Roger Vivier first entered the pop culture pantheon on the heels of Catherine Deneuve in the 1967 film “Belle de Jour.” Now, creative director Gherardo Felloni is adding a new chapter to the brand’s Hollywood script with his third short film, “Abracashoes,” starring Christina Ricci and Dianna Agron, which he premiered Thursday night over dinner at — where else? — the Chateau Marmont.
“He has a fun, Dali-esque sense about him,” Ricci said of Felloni, who came up with the concept for the film, in which she plays a magician turned shoe thief. The mustachioed, Italian-born designer even has a cameo. “I told him we should do a whole series about the Vivier thief — and he can play the detective!”
Ricci said she was impressed by Felloni’s love of Italian and French cinema, and his reverence for the artistry of the Vivier brand — so much so, that she tapped him to make a dress for her to wear on Oscar night. “It’s my first time designing clothing,” said Felloni, who is rooting for “Joker” and “Judy.”
He’s loved Ricci since he first saw her in the 1990 film “Mermaids.” She’s always a little dark,” he said of his latest leading lady, who came to Milan to film the short over two days in December at Teatro Gerolamo. “This film is the first to speak about the Belle Vivier,” he explained, noting that he was inspired by the obsession women have for the classic shoes. “We have clients who have 200 or 300 pairs in their collection.”
WATCH: Christina Ricci and Dianna Agron Star in Roger Vivier’s ‘Abracashoes’ Film
The dinner drew a crowd of dressed-up fashion fans, including Susan Sarandon, AnnaSophia Robb, Indya Moore, Gia Coppola, Sydney Sweeney, Betty Who, Jaime King, jewelry designer Lisa Eisner and stylists Elizabeth Stewart and Erica Cloud, all decked out in Vivier — and each place sitting had one of the magicians’ top hats.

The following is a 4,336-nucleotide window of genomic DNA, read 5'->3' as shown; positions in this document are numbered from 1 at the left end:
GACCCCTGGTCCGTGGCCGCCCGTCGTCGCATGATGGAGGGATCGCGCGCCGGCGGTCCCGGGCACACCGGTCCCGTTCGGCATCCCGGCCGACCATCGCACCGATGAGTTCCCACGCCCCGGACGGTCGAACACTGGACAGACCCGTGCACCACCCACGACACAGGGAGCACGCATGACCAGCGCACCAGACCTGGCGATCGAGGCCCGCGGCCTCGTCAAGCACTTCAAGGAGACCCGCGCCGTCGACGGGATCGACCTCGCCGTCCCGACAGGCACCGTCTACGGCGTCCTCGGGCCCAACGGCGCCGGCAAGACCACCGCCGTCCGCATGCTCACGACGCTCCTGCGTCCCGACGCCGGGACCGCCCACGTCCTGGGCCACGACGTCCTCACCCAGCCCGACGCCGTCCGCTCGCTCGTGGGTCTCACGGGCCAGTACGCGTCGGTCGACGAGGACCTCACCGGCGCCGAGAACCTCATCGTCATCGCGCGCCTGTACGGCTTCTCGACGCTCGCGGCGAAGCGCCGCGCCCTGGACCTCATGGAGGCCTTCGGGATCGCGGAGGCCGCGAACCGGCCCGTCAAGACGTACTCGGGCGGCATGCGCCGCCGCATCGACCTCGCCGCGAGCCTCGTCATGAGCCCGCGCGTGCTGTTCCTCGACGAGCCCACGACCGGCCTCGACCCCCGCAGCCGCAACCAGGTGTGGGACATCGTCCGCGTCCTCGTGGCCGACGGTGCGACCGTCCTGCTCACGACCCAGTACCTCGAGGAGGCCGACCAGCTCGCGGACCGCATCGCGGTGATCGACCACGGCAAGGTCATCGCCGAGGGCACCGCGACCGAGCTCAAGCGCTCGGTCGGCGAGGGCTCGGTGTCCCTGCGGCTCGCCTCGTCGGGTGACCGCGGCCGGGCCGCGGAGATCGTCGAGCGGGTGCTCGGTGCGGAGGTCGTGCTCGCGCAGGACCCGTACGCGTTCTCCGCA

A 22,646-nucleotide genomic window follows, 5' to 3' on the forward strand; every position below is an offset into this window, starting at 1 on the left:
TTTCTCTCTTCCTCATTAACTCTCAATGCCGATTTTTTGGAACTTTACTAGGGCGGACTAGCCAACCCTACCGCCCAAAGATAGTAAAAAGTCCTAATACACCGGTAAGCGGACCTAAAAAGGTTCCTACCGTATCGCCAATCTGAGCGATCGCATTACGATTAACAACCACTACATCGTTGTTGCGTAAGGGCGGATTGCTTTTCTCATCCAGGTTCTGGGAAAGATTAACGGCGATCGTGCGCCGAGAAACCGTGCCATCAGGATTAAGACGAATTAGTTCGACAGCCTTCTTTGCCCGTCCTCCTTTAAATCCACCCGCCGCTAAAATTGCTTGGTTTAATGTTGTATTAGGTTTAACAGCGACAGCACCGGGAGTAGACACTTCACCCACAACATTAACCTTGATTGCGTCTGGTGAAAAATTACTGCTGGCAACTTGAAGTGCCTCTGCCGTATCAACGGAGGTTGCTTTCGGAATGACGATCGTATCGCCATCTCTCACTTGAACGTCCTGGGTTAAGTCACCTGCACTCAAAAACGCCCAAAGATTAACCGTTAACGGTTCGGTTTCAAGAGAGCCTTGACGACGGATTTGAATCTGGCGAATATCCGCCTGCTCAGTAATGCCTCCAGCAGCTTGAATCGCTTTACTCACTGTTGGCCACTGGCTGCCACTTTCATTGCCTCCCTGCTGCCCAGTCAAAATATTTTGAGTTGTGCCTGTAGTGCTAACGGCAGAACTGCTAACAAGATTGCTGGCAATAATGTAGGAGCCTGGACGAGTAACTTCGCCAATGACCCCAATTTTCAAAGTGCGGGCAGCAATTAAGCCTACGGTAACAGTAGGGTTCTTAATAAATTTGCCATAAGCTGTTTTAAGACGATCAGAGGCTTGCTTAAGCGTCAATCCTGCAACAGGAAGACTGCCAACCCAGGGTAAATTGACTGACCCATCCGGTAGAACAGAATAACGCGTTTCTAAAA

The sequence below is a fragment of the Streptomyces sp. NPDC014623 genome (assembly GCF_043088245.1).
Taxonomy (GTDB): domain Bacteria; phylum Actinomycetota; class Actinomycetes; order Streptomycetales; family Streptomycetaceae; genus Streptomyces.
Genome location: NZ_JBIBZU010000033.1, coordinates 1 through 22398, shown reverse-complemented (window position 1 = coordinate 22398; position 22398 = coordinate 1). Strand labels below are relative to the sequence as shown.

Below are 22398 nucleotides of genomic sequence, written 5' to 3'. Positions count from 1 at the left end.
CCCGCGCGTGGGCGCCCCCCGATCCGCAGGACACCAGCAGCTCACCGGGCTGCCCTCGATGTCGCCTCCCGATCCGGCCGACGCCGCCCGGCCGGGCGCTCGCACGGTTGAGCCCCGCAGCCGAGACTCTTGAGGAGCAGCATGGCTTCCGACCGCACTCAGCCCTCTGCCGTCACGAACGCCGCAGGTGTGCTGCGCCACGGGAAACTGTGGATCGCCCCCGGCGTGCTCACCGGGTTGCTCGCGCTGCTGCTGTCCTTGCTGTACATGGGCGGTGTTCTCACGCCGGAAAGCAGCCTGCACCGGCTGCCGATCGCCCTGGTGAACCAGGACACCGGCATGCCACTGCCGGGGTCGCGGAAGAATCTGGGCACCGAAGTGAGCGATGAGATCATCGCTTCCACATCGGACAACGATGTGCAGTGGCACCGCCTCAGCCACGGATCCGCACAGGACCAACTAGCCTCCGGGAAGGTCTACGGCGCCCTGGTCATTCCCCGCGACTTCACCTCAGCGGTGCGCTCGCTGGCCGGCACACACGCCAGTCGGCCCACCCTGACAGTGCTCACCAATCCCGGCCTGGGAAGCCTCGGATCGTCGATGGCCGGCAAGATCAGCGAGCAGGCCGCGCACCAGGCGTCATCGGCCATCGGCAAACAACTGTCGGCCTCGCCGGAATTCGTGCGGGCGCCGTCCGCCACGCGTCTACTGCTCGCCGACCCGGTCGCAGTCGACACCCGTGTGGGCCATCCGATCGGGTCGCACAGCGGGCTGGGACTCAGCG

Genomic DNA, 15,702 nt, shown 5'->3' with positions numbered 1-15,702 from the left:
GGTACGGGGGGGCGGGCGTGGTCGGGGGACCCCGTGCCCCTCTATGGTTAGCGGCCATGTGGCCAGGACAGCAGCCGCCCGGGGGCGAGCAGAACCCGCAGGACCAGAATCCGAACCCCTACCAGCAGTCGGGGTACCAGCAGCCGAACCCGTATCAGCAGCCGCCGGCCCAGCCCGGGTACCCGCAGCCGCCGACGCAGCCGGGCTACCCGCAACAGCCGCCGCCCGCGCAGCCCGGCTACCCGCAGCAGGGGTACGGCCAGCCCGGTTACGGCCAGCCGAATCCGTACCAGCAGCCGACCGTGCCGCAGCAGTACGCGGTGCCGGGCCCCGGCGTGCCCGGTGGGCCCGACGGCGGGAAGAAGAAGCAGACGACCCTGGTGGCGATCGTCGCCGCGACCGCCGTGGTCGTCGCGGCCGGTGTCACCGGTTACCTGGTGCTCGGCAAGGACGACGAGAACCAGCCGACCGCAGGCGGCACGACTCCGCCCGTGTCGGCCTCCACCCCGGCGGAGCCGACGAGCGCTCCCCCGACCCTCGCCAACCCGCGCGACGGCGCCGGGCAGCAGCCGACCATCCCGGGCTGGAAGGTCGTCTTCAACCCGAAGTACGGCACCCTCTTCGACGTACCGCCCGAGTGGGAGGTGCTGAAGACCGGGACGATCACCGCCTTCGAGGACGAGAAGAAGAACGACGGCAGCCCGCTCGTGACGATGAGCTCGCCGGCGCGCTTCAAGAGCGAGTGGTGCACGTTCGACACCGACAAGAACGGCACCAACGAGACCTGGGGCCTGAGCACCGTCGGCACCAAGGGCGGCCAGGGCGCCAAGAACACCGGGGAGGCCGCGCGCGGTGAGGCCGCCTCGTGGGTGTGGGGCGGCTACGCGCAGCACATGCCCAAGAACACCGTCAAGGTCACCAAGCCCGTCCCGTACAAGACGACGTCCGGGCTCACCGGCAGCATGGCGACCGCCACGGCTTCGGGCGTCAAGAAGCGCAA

“Abracashoes” is the third film Felloni has made since joining the brand in 2018. The first was with Deneuve and the second with Sarandon, who came out Thursday night wearing Vivier tartan boots with a giant crystal strass buckle. “I’m trying to decide if I can really wear these in New York with jeans!” quipped the consummate New Yorker, fresh off the plane from Tuesday night’s Museum of Modern Art’s Women in Motion screening of the groundbreaking 1991 feminist film, “Thelma & Louise.” “A lot of the credit for it becoming so iconic is [director] Ridley [Scott’s] choice of that vista.…In reading the script, you wouldn’t have had to go there. It could have been done small, but he made it heroic,” she said of the famous finale.
A star of today’s groundbreaking feminist show “Handmaid’s Tale,” actress Madeline Brewer reflected on how she picks herself up after shooting the Hulu show’s heavy material. “I take a bath and I drink wine!” she laughed. “It is excising a lot of feelings I have about the world we live in now, and I can feel empowered doing it and making it. But I don’t understand how Elisabeth [Moss] does it,” she continued. “She will do this gut-wrenching scene and then the next minute she’s online shopping!”
For shoes, perhaps? Brewer mused on the passion for fashion when describing her look for the evening: a black strapless Khaite dress, a serious cat-eye and Vivier Marlene sandals — her “b—hy shoes,” she said. “They make you feel like a boss!”